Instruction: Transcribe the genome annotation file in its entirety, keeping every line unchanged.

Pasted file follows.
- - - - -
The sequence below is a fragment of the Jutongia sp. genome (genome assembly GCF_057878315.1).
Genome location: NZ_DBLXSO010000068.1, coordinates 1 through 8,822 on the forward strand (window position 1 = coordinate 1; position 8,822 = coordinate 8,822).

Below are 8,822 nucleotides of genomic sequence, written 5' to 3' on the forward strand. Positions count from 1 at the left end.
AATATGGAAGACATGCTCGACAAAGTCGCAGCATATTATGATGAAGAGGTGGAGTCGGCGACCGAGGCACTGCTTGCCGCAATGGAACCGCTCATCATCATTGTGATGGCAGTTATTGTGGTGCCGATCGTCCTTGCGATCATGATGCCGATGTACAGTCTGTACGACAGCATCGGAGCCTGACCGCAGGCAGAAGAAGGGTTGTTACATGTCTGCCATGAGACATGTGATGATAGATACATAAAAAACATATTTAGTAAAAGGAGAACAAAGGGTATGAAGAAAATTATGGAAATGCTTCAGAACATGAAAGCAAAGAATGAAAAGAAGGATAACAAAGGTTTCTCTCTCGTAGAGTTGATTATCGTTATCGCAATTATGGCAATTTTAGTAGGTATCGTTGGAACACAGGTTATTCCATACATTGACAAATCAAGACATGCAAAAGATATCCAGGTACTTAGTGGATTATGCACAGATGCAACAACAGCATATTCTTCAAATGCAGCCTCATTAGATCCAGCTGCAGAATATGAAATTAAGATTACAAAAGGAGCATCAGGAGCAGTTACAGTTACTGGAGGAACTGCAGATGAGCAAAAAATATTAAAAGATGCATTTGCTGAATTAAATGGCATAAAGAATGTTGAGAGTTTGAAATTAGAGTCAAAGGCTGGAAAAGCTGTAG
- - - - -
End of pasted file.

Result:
The sequence below is a fragment of the Jutongia sp. genome (genome assembly GCF_057878315.1).
Genome location: NZ_DBLXSO010000068.1, coordinates 1 through 8,822 on the forward strand (window position 1 = coordinate 1; position 8,822 = coordinate 8,822).

Below are 8,822 nucleotides of genomic sequence, written 5' to 3' on the forward strand. Positions count from 1 at the left end.
AATATGGAAGACATGCTCGACAAAGTCGCAGCATATTATGATGAAGAGGTGGAGTCGGCGACCGAGGCACTGCTTGCCGCAATGGAACCGCTCATCATCATTGTGATGGCAGTTATTGTGGTGCCGATCGTCCTTGCGATCATGATGCCGATGTACAGTCTGTACGACAGCATCGGAGCCTGACCGCAGGCAGAAGAAGGGTTGTTACATGTCTGCCATGAGACATGTGATGATAGATACATAAAAAACATATTTAGTAAAAGGAGAACAAAGGGTATGAAGAAAATTATGGAAATGCTTCAGAACATGAAAGCAAAGAATGAAAAGAAGGATAACAAAGGTTTCTCTCTCGTAGAGTTGATTATCGTTATCGCAATTATGGCAATTTTAGTAGGTATCGTTGGAACACAGGTTATTCCATACATTGACAAATCAAGACATGCAAAAGATATCCAGGTACTTAGTGGATTATGCACAGATGCAACAACAGCATATTCTTCAAATGCAGCCTCATTAGATCCAGCTGCAGAATATGAAATTAAGATTACAAAAGGAGCATCAGGAGCAGTTACAGTTACTGGAGGAACTGCAGATGAGCAAAAAATATTAAAAGATGCATTTGCTGAATTAAATGGCATAAAGAATGTTGAGAGTTTGAAATTAGAGTCAAAGGCTGGAAAAGCTGTAG